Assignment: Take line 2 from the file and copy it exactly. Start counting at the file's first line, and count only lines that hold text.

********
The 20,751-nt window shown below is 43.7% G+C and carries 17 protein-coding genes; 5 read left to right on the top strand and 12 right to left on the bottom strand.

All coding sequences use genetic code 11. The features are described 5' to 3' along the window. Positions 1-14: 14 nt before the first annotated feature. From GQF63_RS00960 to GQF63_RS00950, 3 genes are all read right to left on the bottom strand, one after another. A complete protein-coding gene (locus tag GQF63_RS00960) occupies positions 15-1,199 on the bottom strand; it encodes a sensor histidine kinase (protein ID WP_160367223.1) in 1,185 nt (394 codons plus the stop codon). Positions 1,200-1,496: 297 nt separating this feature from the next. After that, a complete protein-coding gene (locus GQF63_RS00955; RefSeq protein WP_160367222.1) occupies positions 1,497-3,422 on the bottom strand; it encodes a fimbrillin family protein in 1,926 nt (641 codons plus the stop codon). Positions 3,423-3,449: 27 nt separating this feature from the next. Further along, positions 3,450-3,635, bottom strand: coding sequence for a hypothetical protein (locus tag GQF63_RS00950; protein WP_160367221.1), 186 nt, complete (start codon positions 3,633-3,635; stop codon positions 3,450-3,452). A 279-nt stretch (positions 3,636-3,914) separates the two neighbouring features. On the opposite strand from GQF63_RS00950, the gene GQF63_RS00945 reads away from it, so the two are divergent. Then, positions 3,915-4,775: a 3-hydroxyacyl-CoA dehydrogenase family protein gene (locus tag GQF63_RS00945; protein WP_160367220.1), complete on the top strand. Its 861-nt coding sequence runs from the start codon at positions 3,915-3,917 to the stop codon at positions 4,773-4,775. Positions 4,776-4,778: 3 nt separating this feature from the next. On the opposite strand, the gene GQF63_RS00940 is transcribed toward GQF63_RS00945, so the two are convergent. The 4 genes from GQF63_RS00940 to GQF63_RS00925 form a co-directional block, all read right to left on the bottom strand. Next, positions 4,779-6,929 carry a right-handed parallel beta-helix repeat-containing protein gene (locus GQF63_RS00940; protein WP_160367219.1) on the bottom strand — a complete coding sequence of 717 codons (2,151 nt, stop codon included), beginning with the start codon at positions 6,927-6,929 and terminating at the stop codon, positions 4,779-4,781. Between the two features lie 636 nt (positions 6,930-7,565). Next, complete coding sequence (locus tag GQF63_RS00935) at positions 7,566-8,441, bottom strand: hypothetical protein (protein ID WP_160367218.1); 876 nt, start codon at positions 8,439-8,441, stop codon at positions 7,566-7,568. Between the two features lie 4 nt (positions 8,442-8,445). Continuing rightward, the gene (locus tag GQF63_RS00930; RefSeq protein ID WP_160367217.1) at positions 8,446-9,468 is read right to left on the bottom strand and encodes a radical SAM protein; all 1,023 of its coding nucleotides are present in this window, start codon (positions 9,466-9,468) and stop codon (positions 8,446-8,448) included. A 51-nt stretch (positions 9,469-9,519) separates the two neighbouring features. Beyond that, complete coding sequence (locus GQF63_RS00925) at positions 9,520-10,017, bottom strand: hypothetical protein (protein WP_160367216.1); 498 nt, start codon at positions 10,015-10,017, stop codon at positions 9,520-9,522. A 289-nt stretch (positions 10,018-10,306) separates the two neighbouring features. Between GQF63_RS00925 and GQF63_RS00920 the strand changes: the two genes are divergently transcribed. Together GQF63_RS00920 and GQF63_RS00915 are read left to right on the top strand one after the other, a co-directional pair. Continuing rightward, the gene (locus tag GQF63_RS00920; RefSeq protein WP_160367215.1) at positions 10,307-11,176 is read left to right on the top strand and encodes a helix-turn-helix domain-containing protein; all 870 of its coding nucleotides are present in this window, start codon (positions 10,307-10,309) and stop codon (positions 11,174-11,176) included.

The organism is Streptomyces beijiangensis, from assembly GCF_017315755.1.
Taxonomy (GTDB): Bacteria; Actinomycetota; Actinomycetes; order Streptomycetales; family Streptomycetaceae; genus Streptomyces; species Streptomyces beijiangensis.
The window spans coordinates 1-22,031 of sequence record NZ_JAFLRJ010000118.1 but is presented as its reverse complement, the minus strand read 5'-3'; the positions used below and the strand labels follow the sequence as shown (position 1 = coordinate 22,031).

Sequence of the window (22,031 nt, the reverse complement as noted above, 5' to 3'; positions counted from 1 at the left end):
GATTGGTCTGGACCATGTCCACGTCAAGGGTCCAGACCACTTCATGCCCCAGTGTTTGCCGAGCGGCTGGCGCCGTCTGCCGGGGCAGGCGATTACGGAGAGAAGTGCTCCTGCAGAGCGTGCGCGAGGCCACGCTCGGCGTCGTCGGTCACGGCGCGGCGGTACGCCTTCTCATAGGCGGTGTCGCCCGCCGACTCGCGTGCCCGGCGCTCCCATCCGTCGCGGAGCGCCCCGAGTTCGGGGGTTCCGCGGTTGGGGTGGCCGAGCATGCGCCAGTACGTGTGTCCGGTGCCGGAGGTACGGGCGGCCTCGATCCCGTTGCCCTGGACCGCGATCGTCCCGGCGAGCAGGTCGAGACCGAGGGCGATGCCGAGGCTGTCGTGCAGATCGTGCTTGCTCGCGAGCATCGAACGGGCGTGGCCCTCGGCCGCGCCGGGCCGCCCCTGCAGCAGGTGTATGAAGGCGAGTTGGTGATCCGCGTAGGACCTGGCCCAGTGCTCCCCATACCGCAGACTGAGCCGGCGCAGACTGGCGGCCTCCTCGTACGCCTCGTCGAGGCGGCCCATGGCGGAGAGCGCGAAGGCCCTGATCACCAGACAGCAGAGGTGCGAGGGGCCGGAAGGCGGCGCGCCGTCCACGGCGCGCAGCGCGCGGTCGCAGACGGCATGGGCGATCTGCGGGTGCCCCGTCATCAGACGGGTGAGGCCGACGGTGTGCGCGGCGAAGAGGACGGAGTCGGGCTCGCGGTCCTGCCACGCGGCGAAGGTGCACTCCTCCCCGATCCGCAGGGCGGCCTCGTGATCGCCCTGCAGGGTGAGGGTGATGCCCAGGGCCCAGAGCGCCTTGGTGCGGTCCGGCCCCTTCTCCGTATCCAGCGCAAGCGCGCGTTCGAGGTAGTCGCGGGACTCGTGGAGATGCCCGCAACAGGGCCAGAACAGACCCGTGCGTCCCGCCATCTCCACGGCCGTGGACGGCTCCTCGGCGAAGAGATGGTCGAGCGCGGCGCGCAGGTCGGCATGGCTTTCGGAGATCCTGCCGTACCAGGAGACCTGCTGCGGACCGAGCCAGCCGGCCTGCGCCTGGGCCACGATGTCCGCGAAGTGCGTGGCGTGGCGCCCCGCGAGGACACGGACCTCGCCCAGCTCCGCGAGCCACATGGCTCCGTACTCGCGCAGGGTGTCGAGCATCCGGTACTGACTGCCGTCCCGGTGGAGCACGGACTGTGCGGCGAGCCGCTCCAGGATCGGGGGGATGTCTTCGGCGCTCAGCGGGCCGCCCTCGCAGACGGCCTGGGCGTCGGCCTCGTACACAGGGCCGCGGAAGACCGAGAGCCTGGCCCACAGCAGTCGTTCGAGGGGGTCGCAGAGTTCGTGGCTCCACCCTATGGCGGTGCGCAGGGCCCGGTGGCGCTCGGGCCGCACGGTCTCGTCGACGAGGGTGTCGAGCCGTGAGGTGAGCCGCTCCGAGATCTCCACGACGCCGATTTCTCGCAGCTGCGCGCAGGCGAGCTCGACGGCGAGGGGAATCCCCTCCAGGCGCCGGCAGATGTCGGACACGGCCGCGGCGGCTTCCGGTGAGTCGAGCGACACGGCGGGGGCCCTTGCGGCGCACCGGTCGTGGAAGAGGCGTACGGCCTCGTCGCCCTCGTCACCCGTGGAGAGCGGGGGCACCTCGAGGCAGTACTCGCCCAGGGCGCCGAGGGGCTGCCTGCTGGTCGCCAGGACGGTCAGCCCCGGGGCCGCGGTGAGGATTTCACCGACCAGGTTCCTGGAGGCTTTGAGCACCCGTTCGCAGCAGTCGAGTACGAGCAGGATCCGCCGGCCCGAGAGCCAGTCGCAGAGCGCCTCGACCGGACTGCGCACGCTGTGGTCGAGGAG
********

All coding sequences use genetic code 11. The features are described 5' to 3' along the window. Positions 1-14: 14 nt before the first annotated feature. From GQF63_RS00960 to GQF63_RS00950, 3 genes are all read right to left on the bottom strand, one after another. A complete protein-coding gene (locus tag GQF63_RS00960) occupies positions 15-1,199 on the bottom strand; it encodes a sensor histidine kinase (protein ID WP_160367223.1) in 1,185 nt (394 codons plus the stop codon). Positions 1,200-1,496: 297 nt separating this feature from the next. After that, a complete protein-coding gene (locus GQF63_RS00955; RefSeq protein WP_160367222.1) occupies positions 1,497-3,422 on the bottom strand; it encodes a fimbrillin family protein in 1,926 nt (641 codons plus the stop codon). Positions 3,423-3,449: 27 nt separating this feature from the next. Further along, positions 3,450-3,635, bottom strand: coding sequence for a hypothetical protein (locus tag GQF63_RS00950; protein WP_160367221.1), 186 nt, complete (start codon positions 3,633-3,635; stop codon positions 3,450-3,452). A 279-nt stretch (positions 3,636-3,914) separates the two neighbouring features. On the opposite strand from GQF63_RS00950, the gene GQF63_RS00945 reads away from it, so the two are divergent. Then, positions 3,915-4,775: a 3-hydroxyacyl-CoA dehydrogenase family protein gene (locus tag GQF63_RS00945; protein WP_160367220.1), complete on the top strand. Its 861-nt coding sequence runs from the start codon at positions 3,915-3,917 to the stop codon at positions 4,773-4,775. Positions 4,776-4,778: 3 nt separating this feature from the next. On the opposite strand, the gene GQF63_RS00940 is transcribed toward GQF63_RS00945, so the two are convergent. The 4 genes from GQF63_RS00940 to GQF63_RS00925 form a co-directional block, all read right to left on the bottom strand. Next, positions 4,779-6,929 carry a right-handed parallel beta-helix repeat-containing protein gene (locus GQF63_RS00940; protein WP_160367219.1) on the bottom strand — a complete coding sequence of 717 codons (2,151 nt, stop codon included), beginning with the start codon at positions 6,927-6,929 and terminating at the stop codon, positions 4,779-4,781. Between the two features lie 636 nt (positions 6,930-7,565). Next, complete coding sequence (locus tag GQF63_RS00935) at positions 7,566-8,441, bottom strand: hypothetical protein (protein ID WP_160367218.1); 876 nt, start codon at positions 8,439-8,441, stop codon at positions 7,566-7,568. Between the two features lie 4 nt (positions 8,442-8,445). Continuing rightward, the gene (locus tag GQF63_RS00930; RefSeq protein ID WP_160367217.1) at positions 8,446-9,468 is read right to left on the bottom strand and encodes a radical SAM protein; all 1,023 of its coding nucleotides are present in this window, start codon (positions 9,466-9,468) and stop codon (positions 8,446-8,448) included. A 51-nt stretch (positions 9,469-9,519) separates the two neighbouring features. Beyond that, complete coding sequence (locus GQF63_RS00925) at positions 9,520-10,017, bottom strand: hypothetical protein (protein WP_160367216.1); 498 nt, start codon at positions 10,015-10,017, stop codon at positions 9,520-9,522. A 289-nt stretch (positions 10,018-10,306) separates the two neighbouring features. Between GQF63_RS00925 and GQF63_RS00920 the strand changes: the two genes are divergently transcribed. Together GQF63_RS00920 and GQF63_RS00915 are read left to right on the top strand one after the other, a co-directional pair. Continuing rightward, the gene (locus tag GQF63_RS00920; RefSeq protein WP_160367215.1) at positions 10,307-11,176 is read left to right on the top strand and encodes a helix-turn-helix domain-containing protein; all 870 of its coding nucleotides are present in this window, start codon (positions 10,307-10,309) and stop codon (positions 11,174-11,176) included.